Author:Eszter Bartha (Eotvos Lorand University)
Paper long abstract:
The paper analyzes and compares workers' experience of postsocialist change and its impact on their social and political attitudes in Hungary. It presents the results of an oral history project conducted in Rába MVG in North-western Hungary between 2002 and 2003. Rába belonged to the large enterprises of the socialist period and was considered to be a "model" factory. It survived systemic change but with considerably reduced personnel. Twenty-twenty life-history interviews were made with an equal number of people who were still employed there, and with those who had lost their jobs during re-structuring. The selection of the interview partners had two main criteria: 1) equal number of men and women; 2) the age of at least 40 so that the interview partners have work experience in the socialist regime. To find interview partners, I used the snowball method and newspaper advertisements.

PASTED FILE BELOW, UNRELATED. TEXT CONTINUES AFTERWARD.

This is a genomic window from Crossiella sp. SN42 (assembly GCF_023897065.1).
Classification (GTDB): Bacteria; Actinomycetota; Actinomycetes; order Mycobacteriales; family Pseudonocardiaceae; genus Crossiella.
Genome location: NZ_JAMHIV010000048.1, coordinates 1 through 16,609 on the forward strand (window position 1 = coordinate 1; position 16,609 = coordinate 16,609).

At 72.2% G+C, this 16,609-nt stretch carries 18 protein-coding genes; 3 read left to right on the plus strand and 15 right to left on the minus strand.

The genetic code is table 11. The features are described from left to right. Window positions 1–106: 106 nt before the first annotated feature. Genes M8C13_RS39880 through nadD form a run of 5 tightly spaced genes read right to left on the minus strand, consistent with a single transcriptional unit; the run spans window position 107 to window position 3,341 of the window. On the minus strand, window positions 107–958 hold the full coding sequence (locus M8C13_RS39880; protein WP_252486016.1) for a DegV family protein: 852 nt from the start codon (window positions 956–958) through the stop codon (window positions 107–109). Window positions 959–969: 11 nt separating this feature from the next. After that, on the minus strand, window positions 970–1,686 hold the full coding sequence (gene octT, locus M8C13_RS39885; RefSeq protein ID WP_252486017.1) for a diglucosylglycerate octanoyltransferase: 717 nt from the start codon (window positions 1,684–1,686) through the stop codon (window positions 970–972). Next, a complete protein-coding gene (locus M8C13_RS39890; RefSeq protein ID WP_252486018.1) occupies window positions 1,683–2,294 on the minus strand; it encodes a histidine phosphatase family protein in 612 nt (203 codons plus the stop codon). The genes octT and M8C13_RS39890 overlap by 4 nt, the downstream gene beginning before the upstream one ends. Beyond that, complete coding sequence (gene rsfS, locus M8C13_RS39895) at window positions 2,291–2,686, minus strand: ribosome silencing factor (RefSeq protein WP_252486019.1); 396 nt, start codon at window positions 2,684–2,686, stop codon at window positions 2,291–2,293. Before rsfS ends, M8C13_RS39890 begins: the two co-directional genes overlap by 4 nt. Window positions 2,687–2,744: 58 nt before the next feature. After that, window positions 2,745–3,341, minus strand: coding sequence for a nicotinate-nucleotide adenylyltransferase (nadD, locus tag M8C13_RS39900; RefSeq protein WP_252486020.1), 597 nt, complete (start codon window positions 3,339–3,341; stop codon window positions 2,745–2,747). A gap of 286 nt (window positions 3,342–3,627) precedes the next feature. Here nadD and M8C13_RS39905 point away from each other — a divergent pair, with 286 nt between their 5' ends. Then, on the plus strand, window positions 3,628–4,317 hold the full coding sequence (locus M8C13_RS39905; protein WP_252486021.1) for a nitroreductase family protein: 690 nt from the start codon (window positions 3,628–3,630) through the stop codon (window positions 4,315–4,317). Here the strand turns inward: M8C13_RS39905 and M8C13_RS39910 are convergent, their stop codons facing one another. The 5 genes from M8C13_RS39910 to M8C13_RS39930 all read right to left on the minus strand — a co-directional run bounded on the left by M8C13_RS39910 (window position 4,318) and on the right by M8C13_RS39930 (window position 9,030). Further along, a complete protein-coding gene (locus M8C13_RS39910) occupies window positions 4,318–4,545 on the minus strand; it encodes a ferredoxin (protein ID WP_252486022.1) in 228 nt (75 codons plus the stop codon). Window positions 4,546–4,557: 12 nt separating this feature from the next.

The workers did not only find themselves in an increasingly difficult financial situation but they also had to learn to live with the constant fear of unemployment, and to accept the loss of prestige of working in a "model" factory. These "narratives of decline" did not, however, challenge capitalist order as such. The contradiction between experience and expectation was resolved with the argument that something went wrong with the implementation of capitalism leading to the search for "enemies" and the support of the ideology of the strong state.
Class as a subtext to neonationalism after 1989